U-M neurointerventional radiology team celebrates 15 years
Congratulations to the U-M neurointerventional radiology team for demonstrating 15 years of exceptional teamwork and world-class patient care!
Neurointerventional radiology uses minimally-invasive procedures to diagnose and treat various cerebrovascular disorders involving the brain, head, neck, orbit, spine and spinal cord regions. The team consists of specialists in neurointerventional radiology and neuroendovascular surgery who are leaders in their fields and who work collaboratively alongside nurses, nurse practitioners, physician assistants, radiology technologists, clinical engineers, administrators, schedulers, administrative assistants, and numerous other support staff to provide superior quality care to patients and their families.
The past 15 years have been marked by many milestones. Here’s a closer look at the impressive work that has been performed.
Since its inception, “Team Neurointervention” has become an integral clinical component of Michigan Medicine’s Comprehensive Stroke Center. There has also been immense growth in the volume of thrombectomy cases, from 15 in 2013 to 150 in 2018 — a 10-fold increase in just five years — and the team has sustained its clinical activity in the treatment of aneurysms.
The team has also established the only intra-arterial treatment of retinoblastoma center for pediatric patients in Michigan. In collaboration with ophthalmology and pediatric hematology/oncology, this program is thriving, with 50 IA sessions now performed each year.
Additionally, the Head, Neck, Face and Orbit Vascular Malformation Percutaneous Treatment Program has become well-established over the past decade.
In the research realm, the neurointerventional radiology team has authored numerous peer reviewed publications. Additionally, there are two R21 grants and an RO1 grant to the team’s credit, centered on improving outcomes in patients with intracerebral hemorrhage, as well as a Coulter innovation grant to support the development of a thrombectomy device.
The group also participated in a seminal multicenter trial, DEFUSE 3, which established level one evidence for mechanical thrombectomy in late-presenting ischemic stroke patients and was published in the New England Journal of Medicine.
In the last 15 years, the neurointerventional radiology team has trained a robust mix of radiologists and neurosurgeons in neurointervention. The group has also established didactic lecture sessions for the neurointerventional fellows, residents, and nurses in neurology, neurosurgery, emergency medicine, ophthalmology, radiology, vascular surgery and otorhinolaryngology.
Additionally, the joint Neurointerventional Fellowship was accredited by the Society of Neurological Surgeons (SNS) Committee on Advanced Subspecialty Training (CAST) in January 2018.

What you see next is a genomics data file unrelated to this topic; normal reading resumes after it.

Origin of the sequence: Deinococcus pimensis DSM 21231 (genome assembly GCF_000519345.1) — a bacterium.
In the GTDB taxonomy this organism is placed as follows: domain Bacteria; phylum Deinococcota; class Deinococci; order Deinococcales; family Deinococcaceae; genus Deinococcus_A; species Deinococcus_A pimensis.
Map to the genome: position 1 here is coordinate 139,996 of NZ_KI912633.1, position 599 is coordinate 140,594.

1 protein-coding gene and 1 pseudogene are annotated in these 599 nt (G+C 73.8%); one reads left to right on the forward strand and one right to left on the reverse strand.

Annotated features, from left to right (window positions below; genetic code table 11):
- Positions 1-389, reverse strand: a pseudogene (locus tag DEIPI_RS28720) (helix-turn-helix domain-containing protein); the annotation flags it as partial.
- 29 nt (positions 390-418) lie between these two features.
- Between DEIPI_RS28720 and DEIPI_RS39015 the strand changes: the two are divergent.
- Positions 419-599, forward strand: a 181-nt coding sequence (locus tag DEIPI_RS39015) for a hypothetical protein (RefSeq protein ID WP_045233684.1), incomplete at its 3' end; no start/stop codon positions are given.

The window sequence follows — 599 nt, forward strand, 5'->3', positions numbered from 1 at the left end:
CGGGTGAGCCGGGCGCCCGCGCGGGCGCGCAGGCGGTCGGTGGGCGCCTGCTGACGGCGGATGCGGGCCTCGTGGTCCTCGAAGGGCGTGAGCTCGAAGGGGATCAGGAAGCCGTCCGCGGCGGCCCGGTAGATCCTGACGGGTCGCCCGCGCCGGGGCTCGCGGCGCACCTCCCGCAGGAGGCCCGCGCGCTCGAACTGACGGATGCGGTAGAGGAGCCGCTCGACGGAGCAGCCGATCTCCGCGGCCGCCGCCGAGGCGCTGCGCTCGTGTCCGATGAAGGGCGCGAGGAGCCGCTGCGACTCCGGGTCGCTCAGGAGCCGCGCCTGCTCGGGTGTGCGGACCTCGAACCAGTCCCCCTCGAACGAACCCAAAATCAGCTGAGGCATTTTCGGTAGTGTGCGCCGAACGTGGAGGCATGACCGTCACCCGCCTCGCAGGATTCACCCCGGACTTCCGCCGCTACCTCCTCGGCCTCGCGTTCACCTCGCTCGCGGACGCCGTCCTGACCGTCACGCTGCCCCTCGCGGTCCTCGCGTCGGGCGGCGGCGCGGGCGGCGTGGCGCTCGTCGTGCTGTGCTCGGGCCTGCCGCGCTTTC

Training expands beyond the physicians and even includes a collaborative partnership with Metro Hospital for advancing technologist training, sharing best practices and workflow optimization. All providers across sites are certified by CAST in Neuroendovascular Surgery (NES), a feat not many programs in the country can claim.
“I feel privileged to be a part of the superlative neurointerventional team in the country, if not the world,” said Neeraj Chaudhary, M.D., associate professor of radiology. “The team has steadfastly upheld the tripartite mission of Michigan Medicine since the beginning, with true dedication and devotion to patient care. In the next 15 years, we look forward to even deeper collaboration and the prospect of becoming the beacon of the specialty to help more patients with diseases of the central and peripheral nervous system in adults and pediatrics, enhance our learning, and share the knowledge for the benefit of all.”
Congratulations and thank you
The foundations of the U-M neurointerventional radiology team were laid in 2005 by Greg Thompson, M.D., John E. McGillicuddy Professor of Neurological Surgery, and Joseph Gemmete, M.D., professor of radiology. Thompson and Gemmete served as the vanguards of the specialty at U-M for several years and, in 2008, the team began to grow and take shape. Aditya Pandey, M.D., associate professor of neurological surgery, joined in 2008, Chaudhary in 2009, and Julius Griauzde, M.D., assistant professor of radiology, in 2018.
“We should take this opportunity to salute all of our NIR staff who have done so much to contribute to our team and to superb patient care. This group deserves recognition for its professionalism, reliability, work ethic and continued high level of commitment to exceptional patient care,” said Thompson. “I feel very fortunate to work with such an outstanding group.”
Fifteen years is a milestone worth celebrating. Thank you to the team who makes it happen each and every day!